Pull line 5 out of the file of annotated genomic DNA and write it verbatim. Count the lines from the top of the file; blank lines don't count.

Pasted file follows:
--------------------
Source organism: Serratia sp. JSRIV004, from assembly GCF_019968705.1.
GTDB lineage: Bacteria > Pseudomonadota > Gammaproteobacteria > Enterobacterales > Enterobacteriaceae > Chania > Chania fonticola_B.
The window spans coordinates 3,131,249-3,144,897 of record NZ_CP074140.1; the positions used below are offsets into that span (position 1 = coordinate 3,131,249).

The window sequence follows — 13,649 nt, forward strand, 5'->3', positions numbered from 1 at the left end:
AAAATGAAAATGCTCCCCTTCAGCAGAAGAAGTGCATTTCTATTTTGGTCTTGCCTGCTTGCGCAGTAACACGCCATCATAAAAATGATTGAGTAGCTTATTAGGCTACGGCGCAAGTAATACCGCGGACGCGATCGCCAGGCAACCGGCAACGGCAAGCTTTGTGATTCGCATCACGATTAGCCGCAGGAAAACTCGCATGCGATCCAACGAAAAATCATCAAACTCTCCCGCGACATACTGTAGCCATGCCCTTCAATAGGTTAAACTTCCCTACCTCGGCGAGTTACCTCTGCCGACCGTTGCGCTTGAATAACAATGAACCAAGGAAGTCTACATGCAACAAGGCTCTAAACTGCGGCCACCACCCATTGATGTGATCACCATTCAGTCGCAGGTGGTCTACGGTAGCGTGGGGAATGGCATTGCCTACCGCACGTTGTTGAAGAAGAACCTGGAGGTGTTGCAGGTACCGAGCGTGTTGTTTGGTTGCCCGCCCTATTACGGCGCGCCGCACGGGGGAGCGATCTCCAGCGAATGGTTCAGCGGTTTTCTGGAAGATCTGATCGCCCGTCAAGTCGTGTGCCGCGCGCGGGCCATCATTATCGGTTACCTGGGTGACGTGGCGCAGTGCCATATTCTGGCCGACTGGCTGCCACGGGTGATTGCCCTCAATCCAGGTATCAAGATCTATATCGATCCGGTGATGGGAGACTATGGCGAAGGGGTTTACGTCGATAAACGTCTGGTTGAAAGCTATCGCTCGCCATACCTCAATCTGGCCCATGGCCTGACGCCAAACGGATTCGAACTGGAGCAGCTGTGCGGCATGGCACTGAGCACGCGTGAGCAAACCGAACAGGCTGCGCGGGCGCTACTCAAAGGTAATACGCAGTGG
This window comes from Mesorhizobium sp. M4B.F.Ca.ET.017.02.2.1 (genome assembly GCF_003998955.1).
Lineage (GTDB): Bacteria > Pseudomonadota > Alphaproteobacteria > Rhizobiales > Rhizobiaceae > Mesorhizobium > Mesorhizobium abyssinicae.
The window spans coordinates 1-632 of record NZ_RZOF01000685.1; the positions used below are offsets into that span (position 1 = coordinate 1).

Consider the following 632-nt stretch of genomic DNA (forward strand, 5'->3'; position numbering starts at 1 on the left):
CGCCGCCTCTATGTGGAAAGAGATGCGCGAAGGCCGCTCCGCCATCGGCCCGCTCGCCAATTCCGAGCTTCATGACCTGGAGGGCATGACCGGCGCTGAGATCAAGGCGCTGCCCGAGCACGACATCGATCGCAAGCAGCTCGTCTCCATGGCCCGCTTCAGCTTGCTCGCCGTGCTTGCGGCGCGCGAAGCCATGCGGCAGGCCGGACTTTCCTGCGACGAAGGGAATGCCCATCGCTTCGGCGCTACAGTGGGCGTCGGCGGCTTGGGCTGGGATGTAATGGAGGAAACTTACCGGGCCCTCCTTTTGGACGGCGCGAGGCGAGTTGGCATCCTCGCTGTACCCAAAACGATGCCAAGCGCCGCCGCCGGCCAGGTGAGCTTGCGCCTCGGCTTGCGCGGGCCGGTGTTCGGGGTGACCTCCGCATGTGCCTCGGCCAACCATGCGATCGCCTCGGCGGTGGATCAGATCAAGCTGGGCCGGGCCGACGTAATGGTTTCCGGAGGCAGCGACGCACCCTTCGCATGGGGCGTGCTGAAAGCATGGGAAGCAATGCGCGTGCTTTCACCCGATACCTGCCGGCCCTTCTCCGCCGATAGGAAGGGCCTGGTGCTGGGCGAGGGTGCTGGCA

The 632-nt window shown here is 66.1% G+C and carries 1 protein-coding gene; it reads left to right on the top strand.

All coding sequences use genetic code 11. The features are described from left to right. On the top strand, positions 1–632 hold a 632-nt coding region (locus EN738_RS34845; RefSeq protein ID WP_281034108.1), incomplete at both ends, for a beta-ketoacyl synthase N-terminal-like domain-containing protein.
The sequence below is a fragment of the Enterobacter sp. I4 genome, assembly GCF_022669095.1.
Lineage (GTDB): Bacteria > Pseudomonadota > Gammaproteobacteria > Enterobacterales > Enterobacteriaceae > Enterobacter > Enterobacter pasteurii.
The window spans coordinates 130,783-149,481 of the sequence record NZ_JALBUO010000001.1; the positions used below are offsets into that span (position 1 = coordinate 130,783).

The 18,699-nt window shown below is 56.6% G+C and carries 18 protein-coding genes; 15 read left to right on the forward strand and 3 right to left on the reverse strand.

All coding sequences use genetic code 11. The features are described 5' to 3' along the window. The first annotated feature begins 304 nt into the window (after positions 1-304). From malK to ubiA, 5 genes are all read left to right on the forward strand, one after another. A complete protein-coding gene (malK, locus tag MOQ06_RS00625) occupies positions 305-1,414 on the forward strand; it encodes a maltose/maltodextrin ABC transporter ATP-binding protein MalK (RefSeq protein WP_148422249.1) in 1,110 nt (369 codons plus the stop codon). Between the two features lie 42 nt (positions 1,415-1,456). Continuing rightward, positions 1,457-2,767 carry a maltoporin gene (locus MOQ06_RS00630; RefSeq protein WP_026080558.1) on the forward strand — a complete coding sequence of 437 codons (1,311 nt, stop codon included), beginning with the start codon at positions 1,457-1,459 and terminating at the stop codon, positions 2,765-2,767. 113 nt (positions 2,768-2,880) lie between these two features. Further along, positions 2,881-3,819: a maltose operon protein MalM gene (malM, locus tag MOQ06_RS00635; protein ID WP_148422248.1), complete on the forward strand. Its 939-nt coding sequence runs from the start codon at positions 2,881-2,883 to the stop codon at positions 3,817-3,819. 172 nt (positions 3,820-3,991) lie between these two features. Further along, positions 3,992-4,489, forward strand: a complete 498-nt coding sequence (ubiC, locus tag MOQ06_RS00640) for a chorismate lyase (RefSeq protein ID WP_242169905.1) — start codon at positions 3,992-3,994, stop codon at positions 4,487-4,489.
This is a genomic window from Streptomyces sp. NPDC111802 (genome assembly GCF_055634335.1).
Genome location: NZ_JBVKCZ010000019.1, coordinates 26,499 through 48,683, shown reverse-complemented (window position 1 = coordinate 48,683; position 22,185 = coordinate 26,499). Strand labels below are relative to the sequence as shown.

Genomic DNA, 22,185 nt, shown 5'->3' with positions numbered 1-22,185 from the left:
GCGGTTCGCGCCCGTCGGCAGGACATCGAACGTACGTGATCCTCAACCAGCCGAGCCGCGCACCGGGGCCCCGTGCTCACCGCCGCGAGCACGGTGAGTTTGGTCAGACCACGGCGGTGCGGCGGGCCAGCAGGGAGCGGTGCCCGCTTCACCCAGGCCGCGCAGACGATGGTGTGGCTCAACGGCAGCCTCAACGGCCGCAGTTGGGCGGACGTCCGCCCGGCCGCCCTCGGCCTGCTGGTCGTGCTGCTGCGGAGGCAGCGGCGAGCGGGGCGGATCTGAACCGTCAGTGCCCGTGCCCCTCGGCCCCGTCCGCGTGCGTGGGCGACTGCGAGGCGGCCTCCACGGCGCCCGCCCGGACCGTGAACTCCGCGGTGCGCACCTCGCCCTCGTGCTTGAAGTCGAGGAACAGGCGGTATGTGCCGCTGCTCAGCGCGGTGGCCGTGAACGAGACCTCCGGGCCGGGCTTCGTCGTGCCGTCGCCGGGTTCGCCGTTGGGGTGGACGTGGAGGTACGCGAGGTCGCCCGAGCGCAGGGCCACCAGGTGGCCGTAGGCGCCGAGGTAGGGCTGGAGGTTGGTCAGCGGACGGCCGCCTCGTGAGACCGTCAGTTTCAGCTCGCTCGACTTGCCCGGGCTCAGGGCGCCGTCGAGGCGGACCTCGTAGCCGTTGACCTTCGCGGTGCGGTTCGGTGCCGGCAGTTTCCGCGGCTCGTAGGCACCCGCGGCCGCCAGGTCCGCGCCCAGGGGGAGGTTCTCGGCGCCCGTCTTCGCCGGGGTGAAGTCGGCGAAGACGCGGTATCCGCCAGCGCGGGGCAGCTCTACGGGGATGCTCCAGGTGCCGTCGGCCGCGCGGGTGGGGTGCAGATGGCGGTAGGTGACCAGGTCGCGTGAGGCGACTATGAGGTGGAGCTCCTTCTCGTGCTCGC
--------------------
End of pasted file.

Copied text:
AAAATGAAAATGCTCCCCTTCAGCAGAAGAAGTGCATTTCTATTTTGGTCTTGCCTGCTTGCGCAGTAACACGCCATCATAAAAATGATTGAGTAGCTTATTAGGCTACGGCGCAAGTAATACCGCGGACGCGATCGCCAGGCAACCGGCAACGGCAAGCTTTGTGATTCGCATCACGATTAGCCGCAGGAAAACTCGCATGCGATCCAACGAAAAATCATCAAACTCTCCCGCGACATACTGTAGCCATGCCCTTCAATAGGTTAAACTTCCCTACCTCGGCGAGTTACCTCTGCCGACCGTTGCGCTTGAATAACAATGAACCAAGGAAGTCTACATGCAACAAGGCTCTAAACTGCGGCCACCACCCATTGATGTGATCACCATTCAGTCGCAGGTGGTCTACGGTAGCGTGGGGAATGGCATTGCCTACCGCACGTTGTTGAAGAAGAACCTGGAGGTGTTGCAGGTACCGAGCGTGTTGTTTGGTTGCCCGCCCTATTACGGCGCGCCGCACGGGGGAGCGATCTCCAGCGAATGGTTCAGCGGTTTTCTGGAAGATCTGATCGCCCGTCAAGTCGTGTGCCGCGCGCGGGCCATCATTATCGGTTACCTGGGTGACGTGGCGCAGTGCCATATTCTGGCCGACTGGCTGCCACGGGTGATTGCCCTCAATCCAGGTATCAAGATCTATATCGATCCGGTGATGGGAGACTATGGCGAAGGGGTTTACGTCGATAAACGTCTGGTTGAAAGCTATCGCTCGCCATACCTCAATCTGGCCCATGGCCTGACGCCAAACGGATTCGAACTGGAGCAGCTGTGCGGCATGGCACTGAGCACGCGTGAGCAAACCGAACAGGCTGCGCGGGCGCTACTCAAAGGTAATACGCAGTGG